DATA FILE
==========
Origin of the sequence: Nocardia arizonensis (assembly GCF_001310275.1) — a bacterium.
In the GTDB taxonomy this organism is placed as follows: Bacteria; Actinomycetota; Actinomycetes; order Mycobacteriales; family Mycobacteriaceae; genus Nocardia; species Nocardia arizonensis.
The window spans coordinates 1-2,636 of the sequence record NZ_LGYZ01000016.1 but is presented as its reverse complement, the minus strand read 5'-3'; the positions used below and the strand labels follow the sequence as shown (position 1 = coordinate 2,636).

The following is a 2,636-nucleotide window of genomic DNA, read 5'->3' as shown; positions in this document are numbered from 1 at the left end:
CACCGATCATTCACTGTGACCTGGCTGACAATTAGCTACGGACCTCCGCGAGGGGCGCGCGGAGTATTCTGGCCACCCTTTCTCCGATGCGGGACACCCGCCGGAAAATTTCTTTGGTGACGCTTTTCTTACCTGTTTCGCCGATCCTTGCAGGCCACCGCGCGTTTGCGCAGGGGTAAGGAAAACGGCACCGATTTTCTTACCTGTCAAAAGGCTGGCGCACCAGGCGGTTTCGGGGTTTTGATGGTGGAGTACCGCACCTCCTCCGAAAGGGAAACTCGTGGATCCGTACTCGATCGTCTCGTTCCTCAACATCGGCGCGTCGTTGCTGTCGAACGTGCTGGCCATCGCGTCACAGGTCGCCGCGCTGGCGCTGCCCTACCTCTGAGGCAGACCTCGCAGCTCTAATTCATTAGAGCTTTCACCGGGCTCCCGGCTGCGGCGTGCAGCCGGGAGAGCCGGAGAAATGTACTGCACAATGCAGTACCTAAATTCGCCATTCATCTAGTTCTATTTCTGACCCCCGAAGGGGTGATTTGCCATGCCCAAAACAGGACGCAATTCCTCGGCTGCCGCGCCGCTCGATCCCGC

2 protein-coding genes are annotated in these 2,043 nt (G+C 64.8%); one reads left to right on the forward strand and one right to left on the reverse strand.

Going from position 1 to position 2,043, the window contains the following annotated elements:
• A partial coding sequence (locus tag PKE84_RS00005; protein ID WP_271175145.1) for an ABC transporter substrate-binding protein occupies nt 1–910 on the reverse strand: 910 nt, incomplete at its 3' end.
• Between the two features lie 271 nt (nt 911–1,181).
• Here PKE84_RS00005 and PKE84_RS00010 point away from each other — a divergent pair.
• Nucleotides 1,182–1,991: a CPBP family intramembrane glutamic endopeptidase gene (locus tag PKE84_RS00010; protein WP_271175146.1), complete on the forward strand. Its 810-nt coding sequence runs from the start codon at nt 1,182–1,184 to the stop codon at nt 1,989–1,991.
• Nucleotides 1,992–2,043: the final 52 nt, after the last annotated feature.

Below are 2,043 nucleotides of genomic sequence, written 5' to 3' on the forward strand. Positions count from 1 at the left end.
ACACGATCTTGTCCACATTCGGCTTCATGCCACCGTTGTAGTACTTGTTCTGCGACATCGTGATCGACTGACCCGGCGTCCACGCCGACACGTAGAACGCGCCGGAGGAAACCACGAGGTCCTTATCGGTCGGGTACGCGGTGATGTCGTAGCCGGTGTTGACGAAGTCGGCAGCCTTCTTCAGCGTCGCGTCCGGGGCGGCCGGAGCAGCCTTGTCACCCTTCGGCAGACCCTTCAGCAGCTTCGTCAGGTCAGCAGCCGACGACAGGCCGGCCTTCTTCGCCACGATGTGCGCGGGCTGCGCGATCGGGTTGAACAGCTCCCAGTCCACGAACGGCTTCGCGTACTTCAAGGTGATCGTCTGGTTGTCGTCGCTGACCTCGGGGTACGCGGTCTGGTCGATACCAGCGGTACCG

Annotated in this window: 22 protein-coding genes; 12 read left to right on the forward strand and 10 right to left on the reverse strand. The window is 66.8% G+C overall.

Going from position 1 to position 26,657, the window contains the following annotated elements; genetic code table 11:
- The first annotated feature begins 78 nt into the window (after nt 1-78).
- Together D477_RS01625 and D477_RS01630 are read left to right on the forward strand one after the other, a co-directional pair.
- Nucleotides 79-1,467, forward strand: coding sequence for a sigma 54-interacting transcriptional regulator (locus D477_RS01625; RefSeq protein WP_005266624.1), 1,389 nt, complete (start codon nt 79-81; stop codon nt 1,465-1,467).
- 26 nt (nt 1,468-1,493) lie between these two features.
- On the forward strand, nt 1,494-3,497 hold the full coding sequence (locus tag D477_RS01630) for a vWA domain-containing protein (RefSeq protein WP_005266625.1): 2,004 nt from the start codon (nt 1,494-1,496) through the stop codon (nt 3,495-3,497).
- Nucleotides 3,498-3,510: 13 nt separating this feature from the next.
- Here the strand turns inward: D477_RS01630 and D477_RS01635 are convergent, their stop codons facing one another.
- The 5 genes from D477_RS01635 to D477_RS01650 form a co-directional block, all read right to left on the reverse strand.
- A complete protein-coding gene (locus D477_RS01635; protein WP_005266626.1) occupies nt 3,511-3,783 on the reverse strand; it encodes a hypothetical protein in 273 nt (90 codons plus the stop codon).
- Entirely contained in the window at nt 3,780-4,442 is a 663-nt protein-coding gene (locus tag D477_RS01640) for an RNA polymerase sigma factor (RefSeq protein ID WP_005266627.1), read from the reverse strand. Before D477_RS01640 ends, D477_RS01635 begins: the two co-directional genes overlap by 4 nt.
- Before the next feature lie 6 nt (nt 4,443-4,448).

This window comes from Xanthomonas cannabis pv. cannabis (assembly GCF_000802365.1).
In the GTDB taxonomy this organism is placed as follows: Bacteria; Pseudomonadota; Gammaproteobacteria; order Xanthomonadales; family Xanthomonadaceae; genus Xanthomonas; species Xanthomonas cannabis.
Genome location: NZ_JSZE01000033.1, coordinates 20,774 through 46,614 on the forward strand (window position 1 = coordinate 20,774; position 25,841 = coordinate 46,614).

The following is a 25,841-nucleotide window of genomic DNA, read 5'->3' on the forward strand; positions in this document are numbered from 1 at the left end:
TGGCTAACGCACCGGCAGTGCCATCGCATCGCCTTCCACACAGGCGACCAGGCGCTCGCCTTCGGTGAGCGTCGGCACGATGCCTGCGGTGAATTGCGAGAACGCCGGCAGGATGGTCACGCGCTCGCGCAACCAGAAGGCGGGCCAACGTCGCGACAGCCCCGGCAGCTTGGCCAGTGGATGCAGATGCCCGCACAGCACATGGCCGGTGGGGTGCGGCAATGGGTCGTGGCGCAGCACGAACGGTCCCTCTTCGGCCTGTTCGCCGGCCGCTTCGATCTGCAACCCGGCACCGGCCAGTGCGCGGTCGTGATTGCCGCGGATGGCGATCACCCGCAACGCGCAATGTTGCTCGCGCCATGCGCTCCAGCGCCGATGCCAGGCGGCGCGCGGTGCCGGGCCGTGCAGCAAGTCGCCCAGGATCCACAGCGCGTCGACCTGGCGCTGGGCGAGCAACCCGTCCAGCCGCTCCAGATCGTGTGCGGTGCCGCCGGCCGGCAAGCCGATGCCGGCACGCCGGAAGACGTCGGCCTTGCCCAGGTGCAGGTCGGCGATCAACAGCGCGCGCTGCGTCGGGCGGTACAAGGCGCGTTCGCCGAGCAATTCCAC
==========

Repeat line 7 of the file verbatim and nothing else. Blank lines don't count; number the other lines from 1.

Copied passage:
Going from position 1 to position 2,043, the window contains the following annotated elements: